Borders divide, but they also may bring the divided together, along an interface. Lining one side of the River Rhine, the ancient and modern city of Strasbourg, capital of Alsace, has known all the roles of a boundary land, and the contemporary ci...
You eventually end up learning that Western Europe is different, not necessarily better; you look that there are slight cultural differences among developed nations, thanks to globalization. You learn a lot about yourself and where you stand morally.
- The University of Texas at Austin
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Borders divide, but they also may bring the divided together, along an interface. Lining one side of the River Rhine, the ancient and modern city of Strasbourg, capital of Alsace, has known all the roles of a boundary land, and the contemporary city is far more a center, and especially a crossroads, than it is an edge point.
Home to international institutions, the most popular international convention destination in France after Paris, its two-culture heritage alive and well as the intersection of the EU’s two most powerful member-States, Strasbourg stands as a symbol of reconciliation. Along with Alsace it is an actor in the building of European community at local, regional and trans-national levels.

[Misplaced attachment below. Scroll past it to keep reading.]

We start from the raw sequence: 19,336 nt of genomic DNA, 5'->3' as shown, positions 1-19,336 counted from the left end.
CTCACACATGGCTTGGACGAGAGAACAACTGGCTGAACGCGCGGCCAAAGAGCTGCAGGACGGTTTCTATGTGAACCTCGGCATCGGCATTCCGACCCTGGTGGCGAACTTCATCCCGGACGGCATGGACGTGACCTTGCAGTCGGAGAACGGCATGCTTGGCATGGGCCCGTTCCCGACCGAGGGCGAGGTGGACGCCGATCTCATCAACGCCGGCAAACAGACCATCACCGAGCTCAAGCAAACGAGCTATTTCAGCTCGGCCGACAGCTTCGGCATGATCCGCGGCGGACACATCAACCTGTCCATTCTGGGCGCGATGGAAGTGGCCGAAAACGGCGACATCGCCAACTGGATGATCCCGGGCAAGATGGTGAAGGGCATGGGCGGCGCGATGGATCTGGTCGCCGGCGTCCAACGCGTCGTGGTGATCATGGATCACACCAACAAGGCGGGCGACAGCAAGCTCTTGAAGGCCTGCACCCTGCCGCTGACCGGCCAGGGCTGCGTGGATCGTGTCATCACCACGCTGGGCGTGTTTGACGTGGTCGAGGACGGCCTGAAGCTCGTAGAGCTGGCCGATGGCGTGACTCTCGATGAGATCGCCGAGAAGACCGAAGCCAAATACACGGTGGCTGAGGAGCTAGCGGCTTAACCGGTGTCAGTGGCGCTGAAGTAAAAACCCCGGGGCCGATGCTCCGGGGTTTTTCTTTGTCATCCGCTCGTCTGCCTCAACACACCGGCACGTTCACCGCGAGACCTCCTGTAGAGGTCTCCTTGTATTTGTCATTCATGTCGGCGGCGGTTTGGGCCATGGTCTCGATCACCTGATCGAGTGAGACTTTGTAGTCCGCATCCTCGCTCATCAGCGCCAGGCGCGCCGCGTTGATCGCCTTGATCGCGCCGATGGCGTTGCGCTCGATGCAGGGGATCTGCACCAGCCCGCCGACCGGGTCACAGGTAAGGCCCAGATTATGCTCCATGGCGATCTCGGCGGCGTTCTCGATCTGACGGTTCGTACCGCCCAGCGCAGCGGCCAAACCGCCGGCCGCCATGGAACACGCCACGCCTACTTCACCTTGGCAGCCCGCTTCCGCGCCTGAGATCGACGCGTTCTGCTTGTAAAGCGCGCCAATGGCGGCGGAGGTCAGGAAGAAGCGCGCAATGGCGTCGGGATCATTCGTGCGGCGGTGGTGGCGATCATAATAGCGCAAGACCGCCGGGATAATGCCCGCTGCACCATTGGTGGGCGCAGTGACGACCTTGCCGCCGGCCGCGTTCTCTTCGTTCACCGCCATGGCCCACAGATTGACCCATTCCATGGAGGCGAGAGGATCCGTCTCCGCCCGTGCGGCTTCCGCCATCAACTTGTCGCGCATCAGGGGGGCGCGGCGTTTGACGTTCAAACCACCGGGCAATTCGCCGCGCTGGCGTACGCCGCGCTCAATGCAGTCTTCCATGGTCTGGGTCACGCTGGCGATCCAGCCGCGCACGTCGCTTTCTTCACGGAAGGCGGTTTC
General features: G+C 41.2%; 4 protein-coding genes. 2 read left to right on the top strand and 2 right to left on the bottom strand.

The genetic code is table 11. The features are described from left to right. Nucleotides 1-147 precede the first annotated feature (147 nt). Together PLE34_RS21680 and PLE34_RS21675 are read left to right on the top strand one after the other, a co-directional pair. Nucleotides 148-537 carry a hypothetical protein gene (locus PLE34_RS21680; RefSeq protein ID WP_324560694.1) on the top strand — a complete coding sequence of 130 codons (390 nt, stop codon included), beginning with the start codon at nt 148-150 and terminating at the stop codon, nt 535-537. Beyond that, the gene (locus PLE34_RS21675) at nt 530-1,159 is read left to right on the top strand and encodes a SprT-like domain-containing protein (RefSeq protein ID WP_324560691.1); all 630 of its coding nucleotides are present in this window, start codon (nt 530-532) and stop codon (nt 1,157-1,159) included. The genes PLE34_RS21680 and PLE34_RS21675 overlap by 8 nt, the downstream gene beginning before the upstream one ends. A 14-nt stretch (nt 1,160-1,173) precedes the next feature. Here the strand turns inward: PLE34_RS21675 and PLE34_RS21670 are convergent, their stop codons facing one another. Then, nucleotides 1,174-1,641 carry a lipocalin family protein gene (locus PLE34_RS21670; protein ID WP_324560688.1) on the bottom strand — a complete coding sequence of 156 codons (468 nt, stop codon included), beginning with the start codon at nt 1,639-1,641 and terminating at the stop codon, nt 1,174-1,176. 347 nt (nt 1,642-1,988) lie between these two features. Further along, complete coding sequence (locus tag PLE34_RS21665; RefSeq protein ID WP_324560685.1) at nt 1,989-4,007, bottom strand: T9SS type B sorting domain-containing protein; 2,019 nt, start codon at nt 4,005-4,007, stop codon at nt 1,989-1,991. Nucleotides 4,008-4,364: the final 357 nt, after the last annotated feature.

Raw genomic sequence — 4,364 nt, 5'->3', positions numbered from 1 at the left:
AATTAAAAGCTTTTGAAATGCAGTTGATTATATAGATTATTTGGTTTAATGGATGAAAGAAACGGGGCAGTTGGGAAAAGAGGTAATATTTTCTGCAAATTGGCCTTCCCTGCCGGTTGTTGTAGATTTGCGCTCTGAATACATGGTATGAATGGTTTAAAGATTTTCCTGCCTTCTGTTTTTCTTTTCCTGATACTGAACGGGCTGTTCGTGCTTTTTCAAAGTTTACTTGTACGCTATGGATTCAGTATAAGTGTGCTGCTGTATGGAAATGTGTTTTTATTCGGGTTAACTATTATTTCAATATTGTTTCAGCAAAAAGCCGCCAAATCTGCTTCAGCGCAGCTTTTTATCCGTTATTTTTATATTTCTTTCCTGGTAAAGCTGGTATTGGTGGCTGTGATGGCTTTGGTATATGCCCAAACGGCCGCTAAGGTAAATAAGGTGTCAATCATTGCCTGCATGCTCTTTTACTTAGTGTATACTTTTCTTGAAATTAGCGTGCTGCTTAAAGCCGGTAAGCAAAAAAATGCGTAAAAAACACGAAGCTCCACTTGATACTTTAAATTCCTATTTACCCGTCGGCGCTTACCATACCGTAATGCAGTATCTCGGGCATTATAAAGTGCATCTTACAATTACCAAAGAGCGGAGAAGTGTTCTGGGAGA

Nevertheless, a good deal of the attraction for IFE of Strasbourg - the only city in Europe besides Geneva to host international bodies while not a national capital - comes from the fact that it is also a lively secondary French city. Strasbourg offers a broad, grassroots canvas of France today, beyond the confines of Paris. To the extent that all study abroad is anthropology, this teeming, ethnically diverse city is an anthropologist’s dream for seizing the reality of life in France today.
Strasbourg, Alsace, France, Germany, Europe... the future takes on a different aspect where multiple identities are the daily as well as the historical reality.